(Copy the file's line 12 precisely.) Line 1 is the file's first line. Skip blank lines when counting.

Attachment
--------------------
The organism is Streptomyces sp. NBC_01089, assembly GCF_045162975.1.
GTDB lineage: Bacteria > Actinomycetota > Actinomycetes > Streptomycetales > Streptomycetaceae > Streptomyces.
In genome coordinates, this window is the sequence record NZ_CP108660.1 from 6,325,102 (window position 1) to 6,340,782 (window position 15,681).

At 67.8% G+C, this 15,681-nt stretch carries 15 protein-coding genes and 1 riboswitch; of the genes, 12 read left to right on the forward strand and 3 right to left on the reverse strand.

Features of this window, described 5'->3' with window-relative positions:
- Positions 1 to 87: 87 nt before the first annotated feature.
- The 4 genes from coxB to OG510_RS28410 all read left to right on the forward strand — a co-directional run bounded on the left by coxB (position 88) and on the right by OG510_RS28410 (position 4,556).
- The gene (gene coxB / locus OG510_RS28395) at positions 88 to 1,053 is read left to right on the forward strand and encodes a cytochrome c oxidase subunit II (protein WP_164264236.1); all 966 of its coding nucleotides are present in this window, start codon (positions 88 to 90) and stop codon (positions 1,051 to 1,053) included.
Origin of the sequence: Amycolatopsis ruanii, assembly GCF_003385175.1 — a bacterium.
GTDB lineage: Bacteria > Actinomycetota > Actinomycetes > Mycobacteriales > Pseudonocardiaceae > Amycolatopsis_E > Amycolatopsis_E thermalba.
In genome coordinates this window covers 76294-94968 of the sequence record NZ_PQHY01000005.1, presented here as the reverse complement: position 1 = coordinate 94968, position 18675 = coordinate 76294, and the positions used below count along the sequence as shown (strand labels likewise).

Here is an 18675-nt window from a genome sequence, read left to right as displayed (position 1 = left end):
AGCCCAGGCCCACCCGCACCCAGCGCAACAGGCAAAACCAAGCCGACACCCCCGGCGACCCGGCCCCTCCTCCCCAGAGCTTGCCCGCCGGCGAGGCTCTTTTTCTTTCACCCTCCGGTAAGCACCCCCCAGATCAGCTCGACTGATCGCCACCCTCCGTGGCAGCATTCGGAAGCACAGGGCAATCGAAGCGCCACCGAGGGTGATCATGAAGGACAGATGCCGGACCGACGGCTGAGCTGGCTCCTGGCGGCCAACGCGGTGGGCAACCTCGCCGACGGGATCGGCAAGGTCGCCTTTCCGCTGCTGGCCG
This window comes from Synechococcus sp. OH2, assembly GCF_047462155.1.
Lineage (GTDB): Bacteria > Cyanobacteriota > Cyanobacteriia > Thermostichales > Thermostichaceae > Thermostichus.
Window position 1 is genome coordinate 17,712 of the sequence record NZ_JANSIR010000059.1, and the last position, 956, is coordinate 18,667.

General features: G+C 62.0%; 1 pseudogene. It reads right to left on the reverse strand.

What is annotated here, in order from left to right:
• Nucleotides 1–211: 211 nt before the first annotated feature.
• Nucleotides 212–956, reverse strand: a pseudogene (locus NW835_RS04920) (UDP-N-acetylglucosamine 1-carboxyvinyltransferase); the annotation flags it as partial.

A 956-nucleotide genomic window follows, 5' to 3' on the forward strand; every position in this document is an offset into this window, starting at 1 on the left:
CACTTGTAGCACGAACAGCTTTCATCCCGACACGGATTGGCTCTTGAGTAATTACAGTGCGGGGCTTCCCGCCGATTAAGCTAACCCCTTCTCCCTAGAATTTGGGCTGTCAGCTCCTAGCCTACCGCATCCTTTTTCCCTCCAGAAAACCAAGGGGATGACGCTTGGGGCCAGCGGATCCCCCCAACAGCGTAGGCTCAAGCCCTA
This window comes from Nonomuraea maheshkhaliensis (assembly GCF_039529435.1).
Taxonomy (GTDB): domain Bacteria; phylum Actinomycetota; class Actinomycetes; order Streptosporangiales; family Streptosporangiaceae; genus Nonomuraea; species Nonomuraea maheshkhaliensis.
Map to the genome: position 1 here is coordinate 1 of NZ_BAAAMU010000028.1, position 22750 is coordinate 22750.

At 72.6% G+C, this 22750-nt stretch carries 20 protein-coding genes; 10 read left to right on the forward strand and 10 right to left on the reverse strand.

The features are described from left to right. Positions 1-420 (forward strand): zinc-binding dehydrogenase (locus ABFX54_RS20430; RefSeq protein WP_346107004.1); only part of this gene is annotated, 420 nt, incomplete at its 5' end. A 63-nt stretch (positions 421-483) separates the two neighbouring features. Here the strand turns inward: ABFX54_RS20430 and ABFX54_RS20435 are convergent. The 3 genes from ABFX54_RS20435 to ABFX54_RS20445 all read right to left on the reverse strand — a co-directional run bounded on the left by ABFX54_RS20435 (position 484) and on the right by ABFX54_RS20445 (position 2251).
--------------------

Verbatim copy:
Here is an 18675-nt window from a genome sequence, read left to right as displayed (position 1 = left end):